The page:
Cigarette smoking remains the single most preventable cause of mortality and morbidity in the United States. Long-term abstinence rates for even the most rigorous of smoking cessation treatments range between 20 percent and 35 percent. It is therefore essential that research continue to investigate novel smoking cessation interventions. Considerable evidence suggests that withdrawal processes form the motivational basis for cigarette smoking and play a critical role in relapse to cigarette use. While withdrawal from nicotine, or pharmacologic withdrawal, may be limited to 10 days, withdrawal from the act of smoking, or behavioral withdrawal, may persist indefinitely. Accordingly, it has been suggested that smoking cessation interventions may be augmented by aiding smokers in the practice of withdrawal regulation strategies. The primary goal of this investigation is to pilot an in vivo early withdrawal exposure with withdrawal regulation training intervention for smoking cessation.
Specific aims i nclude: informing the feasibility of investigating the experimental intervention;determining the experimental treatment's potential efficacy;and investigating mediators and moderators of the experimental treatment. Participants will be adult smokers (N = 50) of at least 10 cigarettes per day with the intention to quit smoking. They will be randomized to one of two conditions: Early Withdrawal Exposure + Withdrawal Regulation Training (E + WT) or Relaxation Training control (RT). The E + WT condition will consist of the development, application, modification, and repeated practice of individualized withdrawal regulation strategies (e.g., behavioral and cognitive strategies for allaying withdrawal symptoms) over three separate sessions that will each span the first four hours of abstinence. The RT condition will control for the therapeutic contact received by those in the E + WT condition. While the proposed investigation is expected to prove feasible, the proposed pilot study will provide an array of data critical to the advancement of the study design, recruitment and retention strategies, and treatment protocol, which includes the treatment manuals. Furthermore, outcome data will allow for the refinement of effect size estimates of the experimental intervention. Finally, candidate mediators (e.g., withdrawal symptoms) and moderators (e.g., tobacco dependence) will be investigated via established analyses. These data will advance the experimental intervention with a focus on targeting mechanisms of change as well as participant characteristics to which the intervention may be tailored. The experimental intervention described in the current application has the potential to ultimately enhance the efficacy of existing smoking cessation interventions and will therefore contribute uniquely to the field.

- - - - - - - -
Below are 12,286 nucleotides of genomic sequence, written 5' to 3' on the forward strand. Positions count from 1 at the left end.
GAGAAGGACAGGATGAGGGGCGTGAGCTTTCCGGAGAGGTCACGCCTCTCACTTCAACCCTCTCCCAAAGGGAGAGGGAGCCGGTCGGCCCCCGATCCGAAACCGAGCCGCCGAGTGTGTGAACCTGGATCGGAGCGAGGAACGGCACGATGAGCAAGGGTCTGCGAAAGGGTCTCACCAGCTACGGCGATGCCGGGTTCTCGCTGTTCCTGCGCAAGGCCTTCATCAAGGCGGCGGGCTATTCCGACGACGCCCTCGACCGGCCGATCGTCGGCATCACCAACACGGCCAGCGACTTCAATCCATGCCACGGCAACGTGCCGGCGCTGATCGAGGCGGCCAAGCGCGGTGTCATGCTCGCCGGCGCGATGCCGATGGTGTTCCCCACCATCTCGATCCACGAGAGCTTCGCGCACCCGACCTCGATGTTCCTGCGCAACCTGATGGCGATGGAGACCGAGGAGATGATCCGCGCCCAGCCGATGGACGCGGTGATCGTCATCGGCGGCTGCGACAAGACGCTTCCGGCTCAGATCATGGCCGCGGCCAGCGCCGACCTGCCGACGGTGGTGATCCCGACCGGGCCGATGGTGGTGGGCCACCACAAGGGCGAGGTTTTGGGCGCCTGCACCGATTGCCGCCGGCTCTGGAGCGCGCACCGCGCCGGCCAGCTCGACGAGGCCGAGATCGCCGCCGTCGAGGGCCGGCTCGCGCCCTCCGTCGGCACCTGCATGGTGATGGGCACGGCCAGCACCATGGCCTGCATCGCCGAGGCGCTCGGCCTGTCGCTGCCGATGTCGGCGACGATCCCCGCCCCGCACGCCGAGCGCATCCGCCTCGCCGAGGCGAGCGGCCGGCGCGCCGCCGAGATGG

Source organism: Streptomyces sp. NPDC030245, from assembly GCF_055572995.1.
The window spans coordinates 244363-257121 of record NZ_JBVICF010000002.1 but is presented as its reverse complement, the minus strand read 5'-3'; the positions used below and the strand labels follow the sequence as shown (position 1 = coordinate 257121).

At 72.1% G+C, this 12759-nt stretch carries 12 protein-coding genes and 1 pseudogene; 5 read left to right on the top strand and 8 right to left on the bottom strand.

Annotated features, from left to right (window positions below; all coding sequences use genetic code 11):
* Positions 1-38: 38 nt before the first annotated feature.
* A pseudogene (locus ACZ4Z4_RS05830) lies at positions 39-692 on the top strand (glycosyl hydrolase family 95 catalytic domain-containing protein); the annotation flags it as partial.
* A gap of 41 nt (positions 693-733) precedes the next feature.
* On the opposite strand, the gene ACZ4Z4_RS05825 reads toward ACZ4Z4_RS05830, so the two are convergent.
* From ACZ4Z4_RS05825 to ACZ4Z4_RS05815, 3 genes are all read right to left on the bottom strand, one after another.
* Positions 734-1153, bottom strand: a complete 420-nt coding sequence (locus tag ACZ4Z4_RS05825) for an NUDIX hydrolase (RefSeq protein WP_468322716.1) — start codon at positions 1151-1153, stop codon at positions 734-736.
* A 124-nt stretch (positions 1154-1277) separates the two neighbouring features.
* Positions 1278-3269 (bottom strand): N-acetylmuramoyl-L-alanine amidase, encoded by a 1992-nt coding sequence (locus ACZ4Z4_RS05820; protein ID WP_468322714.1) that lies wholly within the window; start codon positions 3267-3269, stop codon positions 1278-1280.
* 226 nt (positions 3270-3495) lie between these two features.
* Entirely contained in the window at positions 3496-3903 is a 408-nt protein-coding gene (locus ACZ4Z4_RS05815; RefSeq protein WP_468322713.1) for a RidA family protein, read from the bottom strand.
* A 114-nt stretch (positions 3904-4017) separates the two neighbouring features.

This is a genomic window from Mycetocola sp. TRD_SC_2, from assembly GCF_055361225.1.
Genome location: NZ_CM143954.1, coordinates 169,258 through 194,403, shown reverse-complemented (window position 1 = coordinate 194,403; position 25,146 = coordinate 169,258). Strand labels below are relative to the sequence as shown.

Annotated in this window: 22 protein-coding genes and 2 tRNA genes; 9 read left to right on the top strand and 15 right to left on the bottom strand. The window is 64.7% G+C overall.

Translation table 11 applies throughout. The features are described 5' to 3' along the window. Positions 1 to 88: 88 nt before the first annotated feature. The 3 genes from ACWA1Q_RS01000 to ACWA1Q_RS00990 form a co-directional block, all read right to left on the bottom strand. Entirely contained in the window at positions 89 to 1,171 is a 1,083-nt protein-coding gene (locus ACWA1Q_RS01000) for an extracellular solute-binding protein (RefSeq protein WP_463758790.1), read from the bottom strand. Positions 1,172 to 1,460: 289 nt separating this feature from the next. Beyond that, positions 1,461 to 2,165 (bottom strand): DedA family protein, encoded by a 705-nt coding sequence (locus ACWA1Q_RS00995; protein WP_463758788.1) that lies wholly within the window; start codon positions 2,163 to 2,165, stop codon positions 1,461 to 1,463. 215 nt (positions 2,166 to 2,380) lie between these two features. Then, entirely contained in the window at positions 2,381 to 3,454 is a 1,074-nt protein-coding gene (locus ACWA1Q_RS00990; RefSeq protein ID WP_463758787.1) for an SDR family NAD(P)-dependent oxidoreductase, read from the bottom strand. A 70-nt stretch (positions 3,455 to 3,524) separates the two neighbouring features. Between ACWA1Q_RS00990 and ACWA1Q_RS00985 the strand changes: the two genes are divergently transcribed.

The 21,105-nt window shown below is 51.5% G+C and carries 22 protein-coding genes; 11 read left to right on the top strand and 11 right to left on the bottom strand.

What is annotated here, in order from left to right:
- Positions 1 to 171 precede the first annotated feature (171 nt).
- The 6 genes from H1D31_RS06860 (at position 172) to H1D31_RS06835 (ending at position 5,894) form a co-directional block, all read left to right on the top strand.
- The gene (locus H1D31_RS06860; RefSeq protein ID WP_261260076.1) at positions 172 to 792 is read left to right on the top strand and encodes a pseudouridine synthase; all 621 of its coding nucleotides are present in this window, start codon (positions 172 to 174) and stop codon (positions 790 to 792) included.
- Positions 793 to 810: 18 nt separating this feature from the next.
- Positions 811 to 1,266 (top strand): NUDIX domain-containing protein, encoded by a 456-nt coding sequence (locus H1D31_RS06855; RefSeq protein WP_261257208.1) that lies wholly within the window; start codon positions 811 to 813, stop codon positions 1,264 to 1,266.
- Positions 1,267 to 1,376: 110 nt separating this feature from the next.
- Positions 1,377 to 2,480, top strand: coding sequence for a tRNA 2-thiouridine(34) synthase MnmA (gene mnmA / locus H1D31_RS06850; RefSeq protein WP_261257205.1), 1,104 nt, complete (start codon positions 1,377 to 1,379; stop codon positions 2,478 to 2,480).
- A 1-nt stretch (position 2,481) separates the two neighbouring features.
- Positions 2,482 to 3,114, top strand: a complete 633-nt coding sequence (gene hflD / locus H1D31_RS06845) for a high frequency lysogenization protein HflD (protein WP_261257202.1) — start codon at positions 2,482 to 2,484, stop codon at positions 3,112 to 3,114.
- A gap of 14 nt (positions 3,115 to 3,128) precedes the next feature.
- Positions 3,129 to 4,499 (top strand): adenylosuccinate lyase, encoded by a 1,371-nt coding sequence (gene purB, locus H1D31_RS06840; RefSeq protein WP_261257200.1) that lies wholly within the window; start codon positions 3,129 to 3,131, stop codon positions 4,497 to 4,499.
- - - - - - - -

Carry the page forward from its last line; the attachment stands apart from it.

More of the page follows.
Smoking remains the single most preventable cause of morbidity and mortality in the United States, accounting for approximately half a million deaths every year. The current study will investigate the feasibility, potential efficacy, and mechanisms of change of a novel smoking cessation intervention. The current study will thus provide essential information regarding a treatment that has the potential to enhance the efficacy of existing smoking cessation interventions, thereby having a beneficial impact on the public health of the United States.
|Cropsey, Karen L; Hendricks, Peter S; Jardin, Bianca et al. (2013) A pilot study of screening, brief intervention, and referral for treatment (SBIRT) in non-treatment seeking smokers with HIV. Addict Behav 38:2541-6|